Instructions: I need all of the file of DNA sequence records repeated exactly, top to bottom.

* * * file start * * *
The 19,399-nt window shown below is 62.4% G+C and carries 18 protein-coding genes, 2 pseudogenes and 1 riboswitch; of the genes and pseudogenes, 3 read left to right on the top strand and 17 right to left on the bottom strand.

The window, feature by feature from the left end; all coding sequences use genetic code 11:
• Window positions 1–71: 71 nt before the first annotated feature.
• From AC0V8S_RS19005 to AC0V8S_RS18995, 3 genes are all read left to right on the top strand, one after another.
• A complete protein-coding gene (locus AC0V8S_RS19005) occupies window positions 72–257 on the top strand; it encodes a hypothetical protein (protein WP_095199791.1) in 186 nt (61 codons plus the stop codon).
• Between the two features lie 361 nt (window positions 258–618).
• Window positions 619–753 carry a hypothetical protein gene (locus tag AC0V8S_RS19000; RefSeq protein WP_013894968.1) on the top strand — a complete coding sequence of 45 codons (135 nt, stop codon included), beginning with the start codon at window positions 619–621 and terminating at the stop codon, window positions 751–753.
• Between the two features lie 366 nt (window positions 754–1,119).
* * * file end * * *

The 19,399-nt window shown below is 62.4% G+C and carries 18 protein-coding genes, 2 pseudogenes and 1 riboswitch; of the genes and pseudogenes, 3 read left to right on the top strand and 17 right to left on the bottom strand.

The window, feature by feature from the left end; all coding sequences use genetic code 11:
• Window positions 1–71: 71 nt before the first annotated feature.
• From AC0V8S_RS19005 to AC0V8S_RS18995, 3 genes are all read left to right on the top strand, one after another.
• A complete protein-coding gene (locus AC0V8S_RS19005) occupies window positions 72–257 on the top strand; it encodes a hypothetical protein (protein WP_095199791.1) in 186 nt (61 codons plus the stop codon).
• Between the two features lie 361 nt (window positions 258–618).
• Window positions 619–753 carry a hypothetical protein gene (locus tag AC0V8S_RS19000; RefSeq protein WP_013894968.1) on the top strand — a complete coding sequence of 45 codons (135 nt, stop codon included), beginning with the start codon at window positions 619–621 and terminating at the stop codon, window positions 751–753.
• Between the two features lie 366 nt (window positions 754–1,119).